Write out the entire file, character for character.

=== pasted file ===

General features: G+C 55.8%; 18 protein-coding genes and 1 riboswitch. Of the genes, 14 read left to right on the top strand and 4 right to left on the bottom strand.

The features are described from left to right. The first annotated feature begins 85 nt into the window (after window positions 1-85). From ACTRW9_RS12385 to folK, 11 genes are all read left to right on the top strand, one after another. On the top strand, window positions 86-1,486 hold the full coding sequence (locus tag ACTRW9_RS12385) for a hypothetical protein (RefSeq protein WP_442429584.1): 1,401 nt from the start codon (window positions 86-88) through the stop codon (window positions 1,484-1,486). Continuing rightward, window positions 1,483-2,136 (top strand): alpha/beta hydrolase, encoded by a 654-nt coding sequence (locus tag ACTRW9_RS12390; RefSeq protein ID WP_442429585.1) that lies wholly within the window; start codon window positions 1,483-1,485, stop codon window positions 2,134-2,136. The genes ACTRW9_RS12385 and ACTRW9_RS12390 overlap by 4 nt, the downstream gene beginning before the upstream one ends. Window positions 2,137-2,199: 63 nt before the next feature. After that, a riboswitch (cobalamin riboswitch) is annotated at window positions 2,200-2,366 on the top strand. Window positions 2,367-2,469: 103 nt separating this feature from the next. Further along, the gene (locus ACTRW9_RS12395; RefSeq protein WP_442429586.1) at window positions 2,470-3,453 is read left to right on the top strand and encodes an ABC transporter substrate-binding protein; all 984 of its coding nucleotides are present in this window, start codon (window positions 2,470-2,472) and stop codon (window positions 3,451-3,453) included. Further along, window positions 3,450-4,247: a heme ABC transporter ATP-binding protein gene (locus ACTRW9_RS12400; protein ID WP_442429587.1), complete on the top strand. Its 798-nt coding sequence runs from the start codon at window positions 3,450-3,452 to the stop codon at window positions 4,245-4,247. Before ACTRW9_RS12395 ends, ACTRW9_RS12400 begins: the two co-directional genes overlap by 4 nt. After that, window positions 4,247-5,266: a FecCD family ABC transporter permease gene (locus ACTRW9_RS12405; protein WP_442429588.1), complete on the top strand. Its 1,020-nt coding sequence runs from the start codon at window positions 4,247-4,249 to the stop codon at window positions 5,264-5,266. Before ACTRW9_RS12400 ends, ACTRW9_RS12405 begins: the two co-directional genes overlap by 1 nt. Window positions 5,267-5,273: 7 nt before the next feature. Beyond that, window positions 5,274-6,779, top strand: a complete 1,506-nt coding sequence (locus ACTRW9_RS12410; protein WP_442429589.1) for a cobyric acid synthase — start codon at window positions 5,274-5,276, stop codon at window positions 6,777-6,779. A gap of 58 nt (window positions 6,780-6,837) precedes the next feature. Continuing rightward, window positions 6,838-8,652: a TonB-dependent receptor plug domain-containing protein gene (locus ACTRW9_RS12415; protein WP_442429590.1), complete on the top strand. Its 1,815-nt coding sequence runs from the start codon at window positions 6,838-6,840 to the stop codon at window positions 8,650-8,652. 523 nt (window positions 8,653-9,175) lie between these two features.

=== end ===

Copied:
General features: G+C 55.8%; 18 protein-coding genes and 1 riboswitch. Of the genes, 14 read left to right on the top strand and 4 right to left on the bottom strand.

The features are described from left to right. The first annotated feature begins 85 nt into the window (after window positions 1-85). From ACTRW9_RS12385 to folK, 11 genes are all read left to right on the top strand, one after another. On the top strand, window positions 86-1,486 hold the full coding sequence (locus tag ACTRW9_RS12385) for a hypothetical protein (RefSeq protein WP_442429584.1): 1,401 nt from the start codon (window positions 86-88) through the stop codon (window positions 1,484-1,486). Continuing rightward, window positions 1,483-2,136 (top strand): alpha/beta hydrolase, encoded by a 654-nt coding sequence (locus tag ACTRW9_RS12390; RefSeq protein ID WP_442429585.1) that lies wholly within the window; start codon window positions 1,483-1,485, stop codon window positions 2,134-2,136. The genes ACTRW9_RS12385 and ACTRW9_RS12390 overlap by 4 nt, the downstream gene beginning before the upstream one ends. Window positions 2,137-2,199: 63 nt before the next feature. After that, a riboswitch (cobalamin riboswitch) is annotated at window positions 2,200-2,366 on the top strand. Window positions 2,367-2,469: 103 nt separating this feature from the next. Further along, the gene (locus ACTRW9_RS12395; RefSeq protein WP_442429586.1) at window positions 2,470-3,453 is read left to right on the top strand and encodes an ABC transporter substrate-binding protein; all 984 of its coding nucleotides are present in this window, start codon (window positions 2,470-2,472) and stop codon (window positions 3,451-3,453) included. Further along, window positions 3,450-4,247: a heme ABC transporter ATP-binding protein gene (locus ACTRW9_RS12400; protein ID WP_442429587.1), complete on the top strand. Its 798-nt coding sequence runs from the start codon at window positions 3,450-3,452 to the stop codon at window positions 4,245-4,247. Before ACTRW9_RS12395 ends, ACTRW9_RS12400 begins: the two co-directional genes overlap by 4 nt. After that, window positions 4,247-5,266: a FecCD family ABC transporter permease gene (locus ACTRW9_RS12405; protein WP_442429588.1), complete on the top strand. Its 1,020-nt coding sequence runs from the start codon at window positions 4,247-4,249 to the stop codon at window positions 5,264-5,266. Before ACTRW9_RS12400 ends, ACTRW9_RS12405 begins: the two co-directional genes overlap by 1 nt. Window positions 5,267-5,273: 7 nt before the next feature. Beyond that, window positions 5,274-6,779, top strand: a complete 1,506-nt coding sequence (locus ACTRW9_RS12410; protein WP_442429589.1) for a cobyric acid synthase — start codon at window positions 5,274-5,276, stop codon at window positions 6,777-6,779. A gap of 58 nt (window positions 6,780-6,837) precedes the next feature. Continuing rightward, window positions 6,838-8,652: a TonB-dependent receptor plug domain-containing protein gene (locus ACTRW9_RS12415; protein WP_442429590.1), complete on the top strand. Its 1,815-nt coding sequence runs from the start codon at window positions 6,838-6,840 to the stop codon at window positions 8,650-8,652. 523 nt (window positions 8,653-9,175) lie between these two features.